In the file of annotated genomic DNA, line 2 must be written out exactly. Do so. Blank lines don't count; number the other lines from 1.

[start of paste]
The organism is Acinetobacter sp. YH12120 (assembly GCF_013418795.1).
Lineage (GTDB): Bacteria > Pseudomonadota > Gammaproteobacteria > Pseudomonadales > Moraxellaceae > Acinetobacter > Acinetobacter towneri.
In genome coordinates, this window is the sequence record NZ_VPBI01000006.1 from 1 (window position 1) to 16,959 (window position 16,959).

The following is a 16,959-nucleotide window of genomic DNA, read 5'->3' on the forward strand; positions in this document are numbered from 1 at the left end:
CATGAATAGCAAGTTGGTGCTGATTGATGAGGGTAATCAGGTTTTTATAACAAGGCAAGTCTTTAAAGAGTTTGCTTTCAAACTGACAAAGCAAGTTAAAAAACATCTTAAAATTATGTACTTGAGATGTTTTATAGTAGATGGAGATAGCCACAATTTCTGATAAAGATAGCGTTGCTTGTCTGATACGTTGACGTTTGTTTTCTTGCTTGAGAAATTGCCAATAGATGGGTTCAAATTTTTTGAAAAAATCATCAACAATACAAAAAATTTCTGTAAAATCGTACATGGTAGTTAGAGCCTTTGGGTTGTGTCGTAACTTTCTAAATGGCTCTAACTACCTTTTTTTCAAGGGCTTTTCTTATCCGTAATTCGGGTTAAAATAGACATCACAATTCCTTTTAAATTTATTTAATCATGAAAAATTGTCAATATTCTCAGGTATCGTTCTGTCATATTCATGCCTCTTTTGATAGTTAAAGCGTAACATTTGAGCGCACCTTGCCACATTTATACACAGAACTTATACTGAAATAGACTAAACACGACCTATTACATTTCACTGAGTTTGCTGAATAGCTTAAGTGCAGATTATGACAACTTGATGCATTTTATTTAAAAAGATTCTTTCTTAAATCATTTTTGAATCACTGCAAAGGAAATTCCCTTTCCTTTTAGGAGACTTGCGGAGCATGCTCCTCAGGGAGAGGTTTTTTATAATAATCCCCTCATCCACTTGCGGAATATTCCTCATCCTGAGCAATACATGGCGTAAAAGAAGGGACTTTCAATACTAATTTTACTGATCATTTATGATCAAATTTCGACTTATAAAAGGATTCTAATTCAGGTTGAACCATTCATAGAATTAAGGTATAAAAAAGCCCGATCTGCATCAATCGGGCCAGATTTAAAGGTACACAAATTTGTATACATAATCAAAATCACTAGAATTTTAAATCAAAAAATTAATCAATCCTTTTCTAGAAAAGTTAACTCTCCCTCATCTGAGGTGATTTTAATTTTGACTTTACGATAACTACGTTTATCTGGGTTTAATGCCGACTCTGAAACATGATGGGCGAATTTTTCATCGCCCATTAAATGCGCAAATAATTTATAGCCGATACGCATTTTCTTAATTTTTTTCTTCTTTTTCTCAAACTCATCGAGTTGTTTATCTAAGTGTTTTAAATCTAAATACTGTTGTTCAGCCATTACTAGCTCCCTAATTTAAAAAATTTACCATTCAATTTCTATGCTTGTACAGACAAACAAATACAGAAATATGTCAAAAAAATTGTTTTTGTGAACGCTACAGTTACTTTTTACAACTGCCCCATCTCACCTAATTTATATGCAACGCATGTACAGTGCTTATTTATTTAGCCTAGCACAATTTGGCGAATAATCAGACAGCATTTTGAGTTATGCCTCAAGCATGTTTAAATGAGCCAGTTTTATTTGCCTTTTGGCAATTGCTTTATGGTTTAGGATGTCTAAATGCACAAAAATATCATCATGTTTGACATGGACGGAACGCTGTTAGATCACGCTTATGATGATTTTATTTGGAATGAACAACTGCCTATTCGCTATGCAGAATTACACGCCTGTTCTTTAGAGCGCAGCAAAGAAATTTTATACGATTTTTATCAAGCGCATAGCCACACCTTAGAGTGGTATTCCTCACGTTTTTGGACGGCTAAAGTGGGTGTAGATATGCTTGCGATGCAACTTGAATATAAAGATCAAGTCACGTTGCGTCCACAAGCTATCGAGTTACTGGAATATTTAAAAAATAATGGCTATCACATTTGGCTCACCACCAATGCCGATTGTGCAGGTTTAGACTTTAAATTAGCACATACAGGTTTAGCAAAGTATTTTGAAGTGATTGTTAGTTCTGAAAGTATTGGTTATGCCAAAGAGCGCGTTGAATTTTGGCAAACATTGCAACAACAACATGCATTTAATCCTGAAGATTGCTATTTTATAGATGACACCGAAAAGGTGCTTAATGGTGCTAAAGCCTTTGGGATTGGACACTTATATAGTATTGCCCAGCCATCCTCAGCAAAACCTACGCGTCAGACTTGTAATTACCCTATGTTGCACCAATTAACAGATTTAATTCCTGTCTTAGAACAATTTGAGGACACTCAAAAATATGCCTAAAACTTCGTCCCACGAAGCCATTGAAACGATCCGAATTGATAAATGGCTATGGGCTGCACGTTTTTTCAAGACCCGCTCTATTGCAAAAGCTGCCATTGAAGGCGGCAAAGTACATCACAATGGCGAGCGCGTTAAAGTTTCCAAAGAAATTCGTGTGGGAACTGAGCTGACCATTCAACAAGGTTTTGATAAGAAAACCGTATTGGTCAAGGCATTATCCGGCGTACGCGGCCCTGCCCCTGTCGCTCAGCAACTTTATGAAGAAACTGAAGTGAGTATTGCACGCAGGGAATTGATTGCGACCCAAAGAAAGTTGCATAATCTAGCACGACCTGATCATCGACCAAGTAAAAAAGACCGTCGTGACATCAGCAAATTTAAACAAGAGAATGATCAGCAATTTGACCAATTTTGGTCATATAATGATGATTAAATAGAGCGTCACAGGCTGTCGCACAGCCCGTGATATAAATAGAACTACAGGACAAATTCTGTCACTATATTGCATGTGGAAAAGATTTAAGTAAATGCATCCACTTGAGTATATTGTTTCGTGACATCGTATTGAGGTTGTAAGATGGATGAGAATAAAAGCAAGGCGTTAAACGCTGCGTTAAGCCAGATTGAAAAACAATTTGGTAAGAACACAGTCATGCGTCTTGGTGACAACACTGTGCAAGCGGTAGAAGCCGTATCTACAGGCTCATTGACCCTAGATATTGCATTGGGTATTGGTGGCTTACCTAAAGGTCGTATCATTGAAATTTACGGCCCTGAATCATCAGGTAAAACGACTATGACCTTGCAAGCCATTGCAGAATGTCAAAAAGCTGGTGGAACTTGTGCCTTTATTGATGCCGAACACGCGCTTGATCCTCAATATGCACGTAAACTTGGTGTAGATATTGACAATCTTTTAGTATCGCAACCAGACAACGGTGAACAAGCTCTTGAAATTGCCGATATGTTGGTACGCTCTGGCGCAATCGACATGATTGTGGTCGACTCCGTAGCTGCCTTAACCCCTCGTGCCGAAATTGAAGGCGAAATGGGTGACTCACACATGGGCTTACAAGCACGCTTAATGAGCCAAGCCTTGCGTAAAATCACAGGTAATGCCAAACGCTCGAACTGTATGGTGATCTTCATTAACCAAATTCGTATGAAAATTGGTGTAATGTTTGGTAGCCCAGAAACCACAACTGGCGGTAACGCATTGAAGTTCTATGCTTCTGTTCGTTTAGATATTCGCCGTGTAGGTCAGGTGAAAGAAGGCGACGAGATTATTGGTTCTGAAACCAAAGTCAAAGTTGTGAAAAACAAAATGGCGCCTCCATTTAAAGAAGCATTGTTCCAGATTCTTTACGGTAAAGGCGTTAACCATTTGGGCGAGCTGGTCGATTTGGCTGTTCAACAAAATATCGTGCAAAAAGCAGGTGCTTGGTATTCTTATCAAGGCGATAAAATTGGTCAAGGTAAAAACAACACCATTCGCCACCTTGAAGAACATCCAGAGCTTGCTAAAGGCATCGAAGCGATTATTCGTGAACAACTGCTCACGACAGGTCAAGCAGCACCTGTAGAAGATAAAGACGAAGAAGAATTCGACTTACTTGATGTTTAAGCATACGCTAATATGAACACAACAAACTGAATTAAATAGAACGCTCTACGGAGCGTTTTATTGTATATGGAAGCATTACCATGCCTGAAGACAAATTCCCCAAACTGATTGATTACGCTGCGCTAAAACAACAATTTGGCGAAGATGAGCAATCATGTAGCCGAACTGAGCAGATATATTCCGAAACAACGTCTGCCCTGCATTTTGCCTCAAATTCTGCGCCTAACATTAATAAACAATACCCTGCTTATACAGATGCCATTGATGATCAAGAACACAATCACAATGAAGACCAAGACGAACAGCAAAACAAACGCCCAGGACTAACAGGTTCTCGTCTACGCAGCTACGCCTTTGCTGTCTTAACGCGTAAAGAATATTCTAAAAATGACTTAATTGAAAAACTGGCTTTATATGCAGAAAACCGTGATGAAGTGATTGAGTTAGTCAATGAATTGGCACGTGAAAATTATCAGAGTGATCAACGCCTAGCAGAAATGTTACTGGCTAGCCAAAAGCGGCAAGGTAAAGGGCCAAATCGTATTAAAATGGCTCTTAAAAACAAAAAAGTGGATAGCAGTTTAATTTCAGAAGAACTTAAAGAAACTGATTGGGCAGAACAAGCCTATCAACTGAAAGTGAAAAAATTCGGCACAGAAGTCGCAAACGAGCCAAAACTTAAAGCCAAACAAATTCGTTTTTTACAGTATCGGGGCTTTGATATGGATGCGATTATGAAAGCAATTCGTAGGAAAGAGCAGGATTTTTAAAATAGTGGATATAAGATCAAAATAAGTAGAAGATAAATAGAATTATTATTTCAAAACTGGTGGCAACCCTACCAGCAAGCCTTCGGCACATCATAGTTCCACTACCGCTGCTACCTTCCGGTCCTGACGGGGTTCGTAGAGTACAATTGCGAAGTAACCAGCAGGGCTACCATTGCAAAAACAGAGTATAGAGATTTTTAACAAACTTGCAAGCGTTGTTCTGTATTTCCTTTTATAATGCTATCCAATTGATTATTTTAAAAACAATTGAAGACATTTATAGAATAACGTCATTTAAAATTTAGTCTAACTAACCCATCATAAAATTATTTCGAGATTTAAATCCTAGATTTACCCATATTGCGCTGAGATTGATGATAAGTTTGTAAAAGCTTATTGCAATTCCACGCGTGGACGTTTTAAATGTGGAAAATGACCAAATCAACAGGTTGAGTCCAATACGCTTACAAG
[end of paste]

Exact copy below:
Lineage (GTDB): Bacteria > Pseudomonadota > Gammaproteobacteria > Pseudomonadales > Moraxellaceae > Acinetobacter > Acinetobacter towneri.